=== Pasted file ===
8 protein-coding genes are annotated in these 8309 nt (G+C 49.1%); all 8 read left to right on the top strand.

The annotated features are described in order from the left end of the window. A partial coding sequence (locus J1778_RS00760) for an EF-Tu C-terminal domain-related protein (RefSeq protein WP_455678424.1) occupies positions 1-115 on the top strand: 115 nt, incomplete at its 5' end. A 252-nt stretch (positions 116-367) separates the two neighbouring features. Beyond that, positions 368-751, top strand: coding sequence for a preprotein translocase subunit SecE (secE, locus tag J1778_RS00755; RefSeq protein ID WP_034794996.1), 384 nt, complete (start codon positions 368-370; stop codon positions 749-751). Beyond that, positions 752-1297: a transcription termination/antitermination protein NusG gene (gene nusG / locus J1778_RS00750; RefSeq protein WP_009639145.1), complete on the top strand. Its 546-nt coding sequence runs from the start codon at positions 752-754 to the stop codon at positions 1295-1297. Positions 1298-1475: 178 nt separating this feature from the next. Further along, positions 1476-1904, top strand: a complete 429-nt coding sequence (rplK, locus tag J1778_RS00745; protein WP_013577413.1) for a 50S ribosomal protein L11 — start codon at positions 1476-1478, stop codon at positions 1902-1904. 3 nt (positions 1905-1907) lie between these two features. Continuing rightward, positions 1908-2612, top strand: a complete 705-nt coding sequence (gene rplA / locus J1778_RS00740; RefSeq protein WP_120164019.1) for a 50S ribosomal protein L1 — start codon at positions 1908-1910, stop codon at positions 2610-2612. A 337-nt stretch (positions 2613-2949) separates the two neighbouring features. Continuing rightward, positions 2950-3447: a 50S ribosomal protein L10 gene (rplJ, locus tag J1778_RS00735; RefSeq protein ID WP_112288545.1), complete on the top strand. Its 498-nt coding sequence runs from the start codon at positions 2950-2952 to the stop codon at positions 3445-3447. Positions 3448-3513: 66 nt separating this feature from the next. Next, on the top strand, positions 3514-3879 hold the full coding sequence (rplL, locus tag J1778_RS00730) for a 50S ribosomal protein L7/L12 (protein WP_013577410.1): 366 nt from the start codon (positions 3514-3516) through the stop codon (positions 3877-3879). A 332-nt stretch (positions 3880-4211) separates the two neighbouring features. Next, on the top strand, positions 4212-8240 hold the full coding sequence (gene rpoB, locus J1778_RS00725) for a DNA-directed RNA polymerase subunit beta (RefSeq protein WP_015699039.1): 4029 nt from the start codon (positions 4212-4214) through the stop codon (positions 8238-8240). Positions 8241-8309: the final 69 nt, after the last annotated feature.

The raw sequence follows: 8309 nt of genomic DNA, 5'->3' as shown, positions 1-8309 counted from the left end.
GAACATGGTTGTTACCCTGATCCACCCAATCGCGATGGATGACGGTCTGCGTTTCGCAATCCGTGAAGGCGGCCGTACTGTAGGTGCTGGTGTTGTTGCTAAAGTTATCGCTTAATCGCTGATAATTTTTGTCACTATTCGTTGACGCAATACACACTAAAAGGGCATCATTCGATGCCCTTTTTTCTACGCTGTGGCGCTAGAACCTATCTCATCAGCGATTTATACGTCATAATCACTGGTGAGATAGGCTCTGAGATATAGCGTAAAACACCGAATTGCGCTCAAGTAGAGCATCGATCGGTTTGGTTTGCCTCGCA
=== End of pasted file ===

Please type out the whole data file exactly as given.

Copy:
8 protein-coding genes are annotated in these 8309 nt (G+C 49.1%); all 8 read left to right on the top strand.

The annotated features are described in order from the left end of the window. A partial coding sequence (locus J1778_RS00760) for an EF-Tu C-terminal domain-related protein (RefSeq protein WP_455678424.1) occupies positions 1-115 on the top strand: 115 nt, incomplete at its 5' end. A 252-nt stretch (positions 116-367) separates the two neighbouring features. Beyond that, positions 368-751, top strand: coding sequence for a preprotein translocase subunit SecE (secE, locus tag J1778_RS00755; RefSeq protein ID WP_034794996.1), 384 nt, complete (start codon positions 368-370; stop codon positions 749-751). Beyond that, positions 752-1297: a transcription termination/antitermination protein NusG gene (gene nusG / locus J1778_RS00750; RefSeq protein WP_009639145.1), complete on the top strand. Its 546-nt coding sequence runs from the start codon at positions 752-754 to the stop codon at positions 1295-1297. Positions 1298-1475: 178 nt separating this feature from the next. Further along, positions 1476-1904, top strand: a complete 429-nt coding sequence (rplK, locus tag J1778_RS00745; protein WP_013577413.1) for a 50S ribosomal protein L11 — start codon at positions 1476-1478, stop codon at positions 1902-1904. 3 nt (positions 1905-1907) lie between these two features. Continuing rightward, positions 1908-2612, top strand: a complete 705-nt coding sequence (gene rplA / locus J1778_RS00740; RefSeq protein WP_120164019.1) for a 50S ribosomal protein L1 — start codon at positions 1908-1910, stop codon at positions 2610-2612. A 337-nt stretch (positions 2613-2949) separates the two neighbouring features. Continuing rightward, positions 2950-3447: a 50S ribosomal protein L10 gene (rplJ, locus tag J1778_RS00735; RefSeq protein ID WP_112288545.1), complete on the top strand. Its 498-nt coding sequence runs from the start codon at positions 2950-2952 to the stop codon at positions 3445-3447. Positions 3448-3513: 66 nt separating this feature from the next. Next, on the top strand, positions 3514-3879 hold the full coding sequence (rplL, locus tag J1778_RS00730) for a 50S ribosomal protein L7/L12 (protein WP_013577410.1): 366 nt from the start codon (positions 3514-3516) through the stop codon (positions 3877-3879). A 332-nt stretch (positions 3880-4211) separates the two neighbouring features. Next, on the top strand, positions 4212-8240 hold the full coding sequence (gene rpoB, locus J1778_RS00725) for a DNA-directed RNA polymerase subunit beta (RefSeq protein WP_015699039.1): 4029 nt from the start codon (positions 4212-4214) through the stop codon (positions 8238-8240). Positions 8241-8309: the final 69 nt, after the last annotated feature.

The raw sequence follows: 8309 nt of genomic DNA, 5'->3' as shown, positions 1-8309 counted from the left end.
GAACATGGTTGTTACCCTGATCCACCCAATCGCGATGGATGACGGTCTGCGTTTCGCAATCCGTGAAGGCGGCCGTACTGTAGGTGCTGGTGTTGTTGCTAAAGTTATCGCTTAATCGCTGATAATTTTTGTCACTATTCGTTGACGCAATACACACTAAAAGGGCATCATTCGATGCCCTTTTTTCTACGCTGTGGCGCTAGAACCTATCTCATCAGCGATTTATACGTCATAATCACTGGTGAGATAGGCTCTGAGATATAGCGTAAAACACCGAATTGCGCTCAAGTAGAGCATCGATCGGTTTGGTTTGCCTCGCA